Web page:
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Cesc Fabregas’ Secret Weapon
Our regular Guest Contributor, Ted Harwood, takes a look at Cesc Fabregas’ secret weapon, Alex Song, and his emergence this season as one of the best defensive midfielders in the Premier League. Song’s form is directly related to Cesc’s performances this season of 10 assists in 10 league matches, just one less than the total that led the league last season, as well as his 9 goals in all competitions. His confidence going forward is down to his confidence in Song. You get the sense that he is inspiring the same sort of confidence that Flamini did 2007-08, and it also shows how important the DM spot is to Arsenal’s style of play.
Alex Song is a player that has shown lots of potential since arriving on the scene at the Emirates in 2005. He made sporadic appearances during his first year before going on load to the Addicks at the start of 2007. Upon his return to the club in the fall of 2007, Song began to log significant time at both central midfield and center half in the Carling Cup and the Champions’ League.
Despite being named in the African Cup of Nations best XI in January of 2008, many Arsenal supporters remained unconvinced, some claiming that Song was too slow for the Premier League, some claiming that he was not confident enough, many saying that the club should have sold Song rather than Diarra (hopefully those same folks have at least changed their stance on that, now). This season, at only 22 years of age, Song has really settled well into the defensive midfield slot of Arsenal’s new 4-3-3 formation and has been playing the game with verve, gaining much of that confidence that was perhaps a worry a couple of years ago for him.
With the help of the superb resource that is The Guardian Interactive Chalkboards, I took a look at all of Song’s performances in the league this season so far (every match bar the Pompey triumph). The chalkboards confirmed what I had seen with my eyes and tried to piece together in the shoddy, ramshackle cabin that is my memory: Song has been, with one or two unfortunate exceptions, rock solid in front of the back four.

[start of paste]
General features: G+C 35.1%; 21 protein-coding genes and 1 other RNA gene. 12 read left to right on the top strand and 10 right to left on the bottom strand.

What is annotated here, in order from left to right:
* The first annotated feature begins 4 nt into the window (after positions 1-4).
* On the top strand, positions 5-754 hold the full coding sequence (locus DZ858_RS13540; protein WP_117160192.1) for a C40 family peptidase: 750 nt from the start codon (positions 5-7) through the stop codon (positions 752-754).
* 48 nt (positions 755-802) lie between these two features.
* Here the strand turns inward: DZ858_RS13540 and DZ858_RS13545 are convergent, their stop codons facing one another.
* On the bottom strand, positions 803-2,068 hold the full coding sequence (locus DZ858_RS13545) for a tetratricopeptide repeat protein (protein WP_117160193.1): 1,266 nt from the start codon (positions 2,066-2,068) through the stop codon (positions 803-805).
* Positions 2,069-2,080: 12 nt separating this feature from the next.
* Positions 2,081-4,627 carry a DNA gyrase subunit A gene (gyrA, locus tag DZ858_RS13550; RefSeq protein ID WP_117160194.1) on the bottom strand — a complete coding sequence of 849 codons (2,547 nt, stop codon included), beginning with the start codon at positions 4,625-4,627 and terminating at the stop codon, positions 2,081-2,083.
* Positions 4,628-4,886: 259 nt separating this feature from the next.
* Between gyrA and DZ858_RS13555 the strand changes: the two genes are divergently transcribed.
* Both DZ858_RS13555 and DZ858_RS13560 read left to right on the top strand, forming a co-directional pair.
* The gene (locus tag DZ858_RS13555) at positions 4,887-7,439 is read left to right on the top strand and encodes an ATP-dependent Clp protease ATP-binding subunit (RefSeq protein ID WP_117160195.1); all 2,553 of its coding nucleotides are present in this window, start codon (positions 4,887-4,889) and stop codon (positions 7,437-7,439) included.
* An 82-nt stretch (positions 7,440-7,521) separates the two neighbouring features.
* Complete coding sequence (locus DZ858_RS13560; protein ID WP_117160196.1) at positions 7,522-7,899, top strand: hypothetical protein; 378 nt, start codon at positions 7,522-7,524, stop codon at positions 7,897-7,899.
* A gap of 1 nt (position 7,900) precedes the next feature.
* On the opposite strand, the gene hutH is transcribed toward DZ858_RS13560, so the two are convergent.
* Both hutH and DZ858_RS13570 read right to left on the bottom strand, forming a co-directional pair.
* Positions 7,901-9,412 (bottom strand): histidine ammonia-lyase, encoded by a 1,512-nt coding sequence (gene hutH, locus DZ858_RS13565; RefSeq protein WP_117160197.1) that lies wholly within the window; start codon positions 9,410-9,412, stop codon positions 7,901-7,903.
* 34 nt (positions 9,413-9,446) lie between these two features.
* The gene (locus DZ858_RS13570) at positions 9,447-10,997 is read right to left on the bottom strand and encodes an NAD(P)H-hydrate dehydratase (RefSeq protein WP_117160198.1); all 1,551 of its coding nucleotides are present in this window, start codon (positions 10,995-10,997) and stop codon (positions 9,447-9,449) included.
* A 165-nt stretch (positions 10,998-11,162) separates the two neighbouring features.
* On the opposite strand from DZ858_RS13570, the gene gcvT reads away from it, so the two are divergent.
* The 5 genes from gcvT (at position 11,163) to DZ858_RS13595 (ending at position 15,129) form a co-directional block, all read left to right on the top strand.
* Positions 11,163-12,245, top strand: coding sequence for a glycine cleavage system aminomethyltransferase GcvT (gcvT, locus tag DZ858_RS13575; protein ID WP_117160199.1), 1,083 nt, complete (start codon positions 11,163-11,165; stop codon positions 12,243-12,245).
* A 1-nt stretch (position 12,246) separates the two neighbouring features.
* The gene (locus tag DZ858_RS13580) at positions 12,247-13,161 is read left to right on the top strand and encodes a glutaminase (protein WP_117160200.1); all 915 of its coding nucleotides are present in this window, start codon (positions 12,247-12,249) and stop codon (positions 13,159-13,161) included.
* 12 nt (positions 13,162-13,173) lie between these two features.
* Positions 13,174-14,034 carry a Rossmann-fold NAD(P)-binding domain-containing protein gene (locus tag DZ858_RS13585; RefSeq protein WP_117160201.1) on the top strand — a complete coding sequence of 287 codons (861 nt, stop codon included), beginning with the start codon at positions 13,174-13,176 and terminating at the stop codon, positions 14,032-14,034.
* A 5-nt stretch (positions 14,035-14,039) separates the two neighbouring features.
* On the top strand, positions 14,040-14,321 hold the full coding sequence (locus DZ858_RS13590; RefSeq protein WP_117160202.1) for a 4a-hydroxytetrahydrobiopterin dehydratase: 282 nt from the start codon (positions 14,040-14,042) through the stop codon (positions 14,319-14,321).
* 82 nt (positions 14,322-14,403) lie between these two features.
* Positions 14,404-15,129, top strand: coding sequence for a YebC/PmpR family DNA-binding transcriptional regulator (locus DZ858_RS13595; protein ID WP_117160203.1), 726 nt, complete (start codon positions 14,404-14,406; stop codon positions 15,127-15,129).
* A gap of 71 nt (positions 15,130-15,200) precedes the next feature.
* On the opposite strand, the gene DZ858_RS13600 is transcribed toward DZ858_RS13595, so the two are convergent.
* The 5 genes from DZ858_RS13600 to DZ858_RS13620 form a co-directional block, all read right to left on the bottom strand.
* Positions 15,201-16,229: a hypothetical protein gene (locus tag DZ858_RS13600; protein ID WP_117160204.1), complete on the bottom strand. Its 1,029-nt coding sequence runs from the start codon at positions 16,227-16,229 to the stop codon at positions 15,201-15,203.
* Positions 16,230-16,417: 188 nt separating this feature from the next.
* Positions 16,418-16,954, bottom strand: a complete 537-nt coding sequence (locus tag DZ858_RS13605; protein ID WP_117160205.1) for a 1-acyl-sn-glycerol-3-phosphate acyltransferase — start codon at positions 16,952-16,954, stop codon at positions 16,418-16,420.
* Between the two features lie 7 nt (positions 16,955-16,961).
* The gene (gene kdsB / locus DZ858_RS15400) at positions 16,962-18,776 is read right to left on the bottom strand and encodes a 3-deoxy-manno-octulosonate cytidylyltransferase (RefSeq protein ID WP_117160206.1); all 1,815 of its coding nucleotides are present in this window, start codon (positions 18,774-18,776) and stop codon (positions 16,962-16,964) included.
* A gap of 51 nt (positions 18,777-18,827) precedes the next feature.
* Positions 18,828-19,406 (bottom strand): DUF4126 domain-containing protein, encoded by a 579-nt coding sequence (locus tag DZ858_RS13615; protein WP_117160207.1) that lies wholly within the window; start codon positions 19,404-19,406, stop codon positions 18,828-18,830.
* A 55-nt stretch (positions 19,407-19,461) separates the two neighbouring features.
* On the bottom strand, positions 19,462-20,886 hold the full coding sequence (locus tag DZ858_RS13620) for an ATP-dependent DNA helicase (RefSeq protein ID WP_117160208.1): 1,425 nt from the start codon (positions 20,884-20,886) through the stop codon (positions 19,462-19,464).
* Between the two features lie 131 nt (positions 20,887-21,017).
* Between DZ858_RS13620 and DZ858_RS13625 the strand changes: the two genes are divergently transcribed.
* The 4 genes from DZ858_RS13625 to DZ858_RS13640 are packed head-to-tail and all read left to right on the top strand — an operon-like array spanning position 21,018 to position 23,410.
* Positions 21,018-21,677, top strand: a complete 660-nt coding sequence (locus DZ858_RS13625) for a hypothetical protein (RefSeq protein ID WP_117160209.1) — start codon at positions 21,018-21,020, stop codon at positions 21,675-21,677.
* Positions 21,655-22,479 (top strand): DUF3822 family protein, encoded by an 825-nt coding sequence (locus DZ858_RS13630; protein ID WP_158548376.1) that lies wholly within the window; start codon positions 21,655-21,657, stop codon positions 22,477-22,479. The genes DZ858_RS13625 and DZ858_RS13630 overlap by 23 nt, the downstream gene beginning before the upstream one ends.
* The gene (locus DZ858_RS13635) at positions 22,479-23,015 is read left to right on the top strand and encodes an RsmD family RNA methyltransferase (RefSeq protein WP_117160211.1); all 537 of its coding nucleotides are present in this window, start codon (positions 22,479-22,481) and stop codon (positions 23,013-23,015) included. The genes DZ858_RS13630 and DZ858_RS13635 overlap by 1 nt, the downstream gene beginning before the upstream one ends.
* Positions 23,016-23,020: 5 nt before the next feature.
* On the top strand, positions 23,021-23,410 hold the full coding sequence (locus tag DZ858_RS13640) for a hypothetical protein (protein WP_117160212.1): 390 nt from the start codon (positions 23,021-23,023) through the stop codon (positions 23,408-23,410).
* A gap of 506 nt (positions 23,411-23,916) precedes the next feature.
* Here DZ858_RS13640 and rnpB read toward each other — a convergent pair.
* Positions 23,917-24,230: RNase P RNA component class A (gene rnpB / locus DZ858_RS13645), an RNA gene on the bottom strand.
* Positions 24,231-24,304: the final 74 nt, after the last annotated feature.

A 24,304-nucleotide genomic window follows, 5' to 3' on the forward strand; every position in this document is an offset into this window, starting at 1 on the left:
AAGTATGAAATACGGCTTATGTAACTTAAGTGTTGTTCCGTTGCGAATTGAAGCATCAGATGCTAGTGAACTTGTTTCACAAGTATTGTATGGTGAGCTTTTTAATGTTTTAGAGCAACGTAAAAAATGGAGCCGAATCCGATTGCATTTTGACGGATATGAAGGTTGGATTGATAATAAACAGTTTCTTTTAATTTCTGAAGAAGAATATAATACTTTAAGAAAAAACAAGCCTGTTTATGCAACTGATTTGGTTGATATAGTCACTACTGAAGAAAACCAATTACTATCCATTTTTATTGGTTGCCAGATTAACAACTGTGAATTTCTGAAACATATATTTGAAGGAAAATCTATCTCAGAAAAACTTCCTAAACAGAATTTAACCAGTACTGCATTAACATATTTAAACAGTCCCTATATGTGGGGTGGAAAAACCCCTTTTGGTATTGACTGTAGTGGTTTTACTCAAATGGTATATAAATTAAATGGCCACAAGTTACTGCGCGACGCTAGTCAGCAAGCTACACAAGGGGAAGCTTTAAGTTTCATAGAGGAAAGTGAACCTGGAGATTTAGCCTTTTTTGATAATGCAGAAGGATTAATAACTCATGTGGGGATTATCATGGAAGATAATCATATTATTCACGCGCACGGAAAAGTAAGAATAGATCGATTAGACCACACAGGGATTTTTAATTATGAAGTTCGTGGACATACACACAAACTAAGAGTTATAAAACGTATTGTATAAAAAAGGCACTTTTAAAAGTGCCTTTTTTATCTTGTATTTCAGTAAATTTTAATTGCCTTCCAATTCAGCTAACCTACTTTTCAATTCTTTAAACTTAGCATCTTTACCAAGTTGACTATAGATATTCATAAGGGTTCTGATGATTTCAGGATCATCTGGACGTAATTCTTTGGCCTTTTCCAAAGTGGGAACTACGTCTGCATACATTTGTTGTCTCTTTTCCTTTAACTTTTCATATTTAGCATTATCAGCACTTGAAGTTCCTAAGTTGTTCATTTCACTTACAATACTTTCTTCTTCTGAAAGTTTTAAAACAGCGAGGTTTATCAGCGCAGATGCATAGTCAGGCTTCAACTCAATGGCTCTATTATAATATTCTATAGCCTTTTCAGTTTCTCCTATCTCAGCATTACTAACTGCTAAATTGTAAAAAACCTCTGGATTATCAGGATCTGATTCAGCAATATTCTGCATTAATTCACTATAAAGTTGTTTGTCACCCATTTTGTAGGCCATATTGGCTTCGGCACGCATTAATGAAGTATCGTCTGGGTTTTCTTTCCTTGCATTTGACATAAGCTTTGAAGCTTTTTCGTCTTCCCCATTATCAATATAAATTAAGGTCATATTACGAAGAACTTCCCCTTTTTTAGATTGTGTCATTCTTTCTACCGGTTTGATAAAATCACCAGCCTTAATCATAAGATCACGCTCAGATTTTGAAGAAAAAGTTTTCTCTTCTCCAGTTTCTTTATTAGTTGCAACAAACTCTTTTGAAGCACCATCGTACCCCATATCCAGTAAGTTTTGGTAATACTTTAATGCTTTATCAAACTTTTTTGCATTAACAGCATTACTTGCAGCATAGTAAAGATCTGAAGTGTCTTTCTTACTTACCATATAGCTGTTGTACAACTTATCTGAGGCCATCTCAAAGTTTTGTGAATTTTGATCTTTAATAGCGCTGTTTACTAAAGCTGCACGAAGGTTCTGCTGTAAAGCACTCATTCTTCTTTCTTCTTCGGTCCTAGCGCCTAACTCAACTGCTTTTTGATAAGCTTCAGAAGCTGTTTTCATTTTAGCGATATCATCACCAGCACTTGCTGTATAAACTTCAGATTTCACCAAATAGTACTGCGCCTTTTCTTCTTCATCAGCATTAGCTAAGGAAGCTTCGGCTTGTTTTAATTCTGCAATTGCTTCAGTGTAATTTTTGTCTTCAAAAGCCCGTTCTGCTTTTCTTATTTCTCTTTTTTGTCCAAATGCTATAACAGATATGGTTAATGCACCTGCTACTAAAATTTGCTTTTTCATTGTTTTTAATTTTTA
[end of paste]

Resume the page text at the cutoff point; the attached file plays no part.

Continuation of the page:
One of the areas in which Song has really stepped up his game is his passing. His ratio of completed passes to failed passes is in the 10:1 range for every game, sometimes even better, and in all areas of the pitch. We had caught glimpses of this in the encouter with Blackburn last year when he provided the final chipped pass for Eduardo’s insane outside-of-the-left-peg strike. This year, he has been efficient in distributing the ball to Cesc, to the wings, or to the back four when creative options weren’t immediately available. His razor of a through ball for RVP to control and slot home versus Birmingham City shows that, when placed in an advanced position (an increasingly rare locale for Song), he can provide the proper pass for the forwards. He almost never makes weak passes in dangerous positions, a potential area of concern a couple of years ago.
Clearances have been a bit of a problem, with The Guardian’s staff deeming many of Song’s clearances to be “unsuccessful” (it is unclear what this means, exactly), but further investigation revealed that this has been a bit of a concern for the entire team, not just Song. I’m sure that Wenger will have seen this in film review, and will take steps to make sure that when in danger, Arsenal do a more effective job of putting the ball as far away as possible.
Song’s tackling has been excellent, and, like his passing, he’s been nicking the ball away from opponents all over the field, left, right, and center. On a couple of occasions (e.g. the Tottenham match) he has lost challenges in delicate positions, and the unfortunate penalty (if one can call it that) at Upton Park could maybe have been prevented with an earlier challenge by any number of Arsenal players . Overall, Song has been the team’s best and busiest tackler. In the Wolves game last weekend, things were pretty hairy for the first 20 minutes, and when Song came in, one could sense that Ramsey in particular relaxed, relieved of the heavier of his defensive obligations, and began to play his game.